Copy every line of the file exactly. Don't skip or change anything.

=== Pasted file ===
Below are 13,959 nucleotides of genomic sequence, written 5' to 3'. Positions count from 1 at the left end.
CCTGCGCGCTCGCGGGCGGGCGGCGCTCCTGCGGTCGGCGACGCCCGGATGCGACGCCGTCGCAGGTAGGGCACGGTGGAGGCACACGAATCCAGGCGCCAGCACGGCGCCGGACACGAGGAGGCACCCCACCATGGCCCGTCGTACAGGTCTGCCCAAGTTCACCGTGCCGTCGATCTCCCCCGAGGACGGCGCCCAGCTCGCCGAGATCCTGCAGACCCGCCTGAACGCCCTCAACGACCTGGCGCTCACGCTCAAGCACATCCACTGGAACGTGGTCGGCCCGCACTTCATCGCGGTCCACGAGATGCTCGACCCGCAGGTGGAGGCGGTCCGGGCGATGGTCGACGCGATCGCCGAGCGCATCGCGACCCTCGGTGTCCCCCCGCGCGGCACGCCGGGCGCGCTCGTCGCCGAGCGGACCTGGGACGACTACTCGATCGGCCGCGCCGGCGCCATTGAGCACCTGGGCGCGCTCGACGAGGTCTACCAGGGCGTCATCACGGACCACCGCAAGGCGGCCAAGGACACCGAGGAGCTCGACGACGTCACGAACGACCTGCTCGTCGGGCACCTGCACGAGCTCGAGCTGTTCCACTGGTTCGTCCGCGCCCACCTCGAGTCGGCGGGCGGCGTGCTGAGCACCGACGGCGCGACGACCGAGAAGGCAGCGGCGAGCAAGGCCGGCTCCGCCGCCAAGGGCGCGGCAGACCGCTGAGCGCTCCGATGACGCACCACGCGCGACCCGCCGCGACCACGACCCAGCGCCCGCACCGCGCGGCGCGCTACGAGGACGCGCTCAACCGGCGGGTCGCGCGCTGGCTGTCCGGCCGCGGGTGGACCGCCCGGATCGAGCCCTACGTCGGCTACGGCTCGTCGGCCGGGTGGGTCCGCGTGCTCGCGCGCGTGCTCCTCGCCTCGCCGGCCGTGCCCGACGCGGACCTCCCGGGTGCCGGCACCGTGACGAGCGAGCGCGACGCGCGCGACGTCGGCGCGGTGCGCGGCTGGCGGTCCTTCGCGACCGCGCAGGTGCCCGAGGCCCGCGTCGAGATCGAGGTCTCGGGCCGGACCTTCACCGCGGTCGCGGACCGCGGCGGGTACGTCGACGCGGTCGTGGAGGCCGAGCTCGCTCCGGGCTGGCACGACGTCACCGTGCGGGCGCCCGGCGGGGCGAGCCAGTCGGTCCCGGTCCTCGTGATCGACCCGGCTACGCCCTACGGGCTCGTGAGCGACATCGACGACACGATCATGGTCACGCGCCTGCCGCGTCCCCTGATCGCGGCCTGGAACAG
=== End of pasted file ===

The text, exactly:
Below are 13,959 nucleotides of genomic sequence, written 5' to 3'. Positions count from 1 at the left end.
CCTGCGCGCTCGCGGGCGGGCGGCGCTCCTGCGGTCGGCGACGCCCGGATGCGACGCCGTCGCAGGTAGGGCACGGTGGAGGCACACGAATCCAGGCGCCAGCACGGCGCCGGACACGAGGAGGCACCCCACCATGGCCCGTCGTACAGGTCTGCCCAAGTTCACCGTGCCGTCGATCTCCCCCGAGGACGGCGCCCAGCTCGCCGAGATCCTGCAGACCCGCCTGAACGCCCTCAACGACCTGGCGCTCACGCTCAAGCACATCCACTGGAACGTGGTCGGCCCGCACTTCATCGCGGTCCACGAGATGCTCGACCCGCAGGTGGAGGCGGTCCGGGCGATGGTCGACGCGATCGCCGAGCGCATCGCGACCCTCGGTGTCCCCCCGCGCGGCACGCCGGGCGCGCTCGTCGCCGAGCGGACCTGGGACGACTACTCGATCGGCCGCGCCGGCGCCATTGAGCACCTGGGCGCGCTCGACGAGGTCTACCAGGGCGTCATCACGGACCACCGCAAGGCGGCCAAGGACACCGAGGAGCTCGACGACGTCACGAACGACCTGCTCGTCGGGCACCTGCACGAGCTCGAGCTGTTCCACTGGTTCGTCCGCGCCCACCTCGAGTCGGCGGGCGGCGTGCTGAGCACCGACGGCGCGACGACCGAGAAGGCAGCGGCGAGCAAGGCCGGCTCCGCCGCCAAGGGCGCGGCAGACCGCTGAGCGCTCCGATGACGCACCACGCGCGACCCGCCGCGACCACGACCCAGCGCCCGCACCGCGCGGCGCGCTACGAGGACGCGCTCAACCGGCGGGTCGCGCGCTGGCTGTCCGGCCGCGGGTGGACCGCCCGGATCGAGCCCTACGTCGGCTACGGCTCGTCGGCCGGGTGGGTCCGCGTGCTCGCGCGCGTGCTCCTCGCCTCGCCGGCCGTGCCCGACGCGGACCTCCCGGGTGCCGGCACCGTGACGAGCGAGCGCGACGCGCGCGACGTCGGCGCGGTGCGCGGCTGGCGGTCCTTCGCGACCGCGCAGGTGCCCGAGGCCCGCGTCGAGATCGAGGTCTCGGGCCGGACCTTCACCGCGGTCGCGGACCGCGGCGGGTACGTCGACGCGGTCGTGGAGGCCGAGCTCGCTCCGGGCTGGCACGACGTCACCGTGCGGGCGCCCGGCGGGGCGAGCCAGTCGGTCCCGGTCCTCGTGATCGACCCGGCTACGCCCTACGGGCTCGTGAGCGACATCGACGACACGATCATGGTCACGCGCCTGCCGCGTCCCCTGATCGCGGCCTGGAACAG